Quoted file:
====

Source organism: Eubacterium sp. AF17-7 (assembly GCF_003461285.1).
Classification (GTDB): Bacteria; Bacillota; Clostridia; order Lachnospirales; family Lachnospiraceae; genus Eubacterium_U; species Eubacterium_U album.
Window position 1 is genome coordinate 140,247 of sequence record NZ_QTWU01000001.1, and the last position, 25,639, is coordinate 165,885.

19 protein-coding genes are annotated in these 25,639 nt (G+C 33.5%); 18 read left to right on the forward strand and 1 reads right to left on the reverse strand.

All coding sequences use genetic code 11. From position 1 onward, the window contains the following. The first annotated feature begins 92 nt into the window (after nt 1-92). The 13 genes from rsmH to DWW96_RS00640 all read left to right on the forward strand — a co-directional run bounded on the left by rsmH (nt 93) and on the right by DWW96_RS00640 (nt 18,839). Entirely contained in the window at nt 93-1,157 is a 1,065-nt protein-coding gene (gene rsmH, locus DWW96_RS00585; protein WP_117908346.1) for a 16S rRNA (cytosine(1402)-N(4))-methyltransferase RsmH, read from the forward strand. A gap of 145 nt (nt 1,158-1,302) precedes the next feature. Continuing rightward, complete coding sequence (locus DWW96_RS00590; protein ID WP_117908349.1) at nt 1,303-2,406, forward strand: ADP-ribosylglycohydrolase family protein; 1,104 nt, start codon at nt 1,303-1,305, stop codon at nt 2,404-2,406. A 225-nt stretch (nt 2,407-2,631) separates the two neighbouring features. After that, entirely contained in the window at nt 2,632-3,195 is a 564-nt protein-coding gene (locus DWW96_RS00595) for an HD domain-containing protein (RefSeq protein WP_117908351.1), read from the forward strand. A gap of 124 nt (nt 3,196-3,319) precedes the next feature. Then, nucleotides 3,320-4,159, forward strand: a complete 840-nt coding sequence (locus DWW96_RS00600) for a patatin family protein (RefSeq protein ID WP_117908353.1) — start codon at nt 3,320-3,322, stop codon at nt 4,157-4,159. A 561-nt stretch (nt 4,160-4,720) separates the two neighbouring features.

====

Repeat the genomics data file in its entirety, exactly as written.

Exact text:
Source organism: Eubacterium sp. AF17-7 (assembly GCF_003461285.1).
Classification (GTDB): Bacteria; Bacillota; Clostridia; order Lachnospirales; family Lachnospiraceae; genus Eubacterium_U; species Eubacterium_U album.
Window position 1 is genome coordinate 140,247 of sequence record NZ_QTWU01000001.1, and the last position, 25,639, is coordinate 165,885.

19 protein-coding genes are annotated in these 25,639 nt (G+C 33.5%); 18 read left to right on the forward strand and 1 reads right to left on the reverse strand.

All coding sequences use genetic code 11. From position 1 onward, the window contains the following. The first annotated feature begins 92 nt into the window (after nt 1-92). The 13 genes from rsmH to DWW96_RS00640 all read left to right on the forward strand — a co-directional run bounded on the left by rsmH (nt 93) and on the right by DWW96_RS00640 (nt 18,839). Entirely contained in the window at nt 93-1,157 is a 1,065-nt protein-coding gene (gene rsmH, locus DWW96_RS00585; protein WP_117908346.1) for a 16S rRNA (cytosine(1402)-N(4))-methyltransferase RsmH, read from the forward strand. A gap of 145 nt (nt 1,158-1,302) precedes the next feature. Continuing rightward, complete coding sequence (locus DWW96_RS00590; protein ID WP_117908349.1) at nt 1,303-2,406, forward strand: ADP-ribosylglycohydrolase family protein; 1,104 nt, start codon at nt 1,303-1,305, stop codon at nt 2,404-2,406. A 225-nt stretch (nt 2,407-2,631) separates the two neighbouring features. After that, entirely contained in the window at nt 2,632-3,195 is a 564-nt protein-coding gene (locus DWW96_RS00595) for an HD domain-containing protein (RefSeq protein WP_117908351.1), read from the forward strand. A gap of 124 nt (nt 3,196-3,319) precedes the next feature. Then, nucleotides 3,320-4,159, forward strand: a complete 840-nt coding sequence (locus DWW96_RS00600) for a patatin family protein (RefSeq protein ID WP_117908353.1) — start codon at nt 3,320-3,322, stop codon at nt 4,157-4,159. A 561-nt stretch (nt 4,160-4,720) separates the two neighbouring features.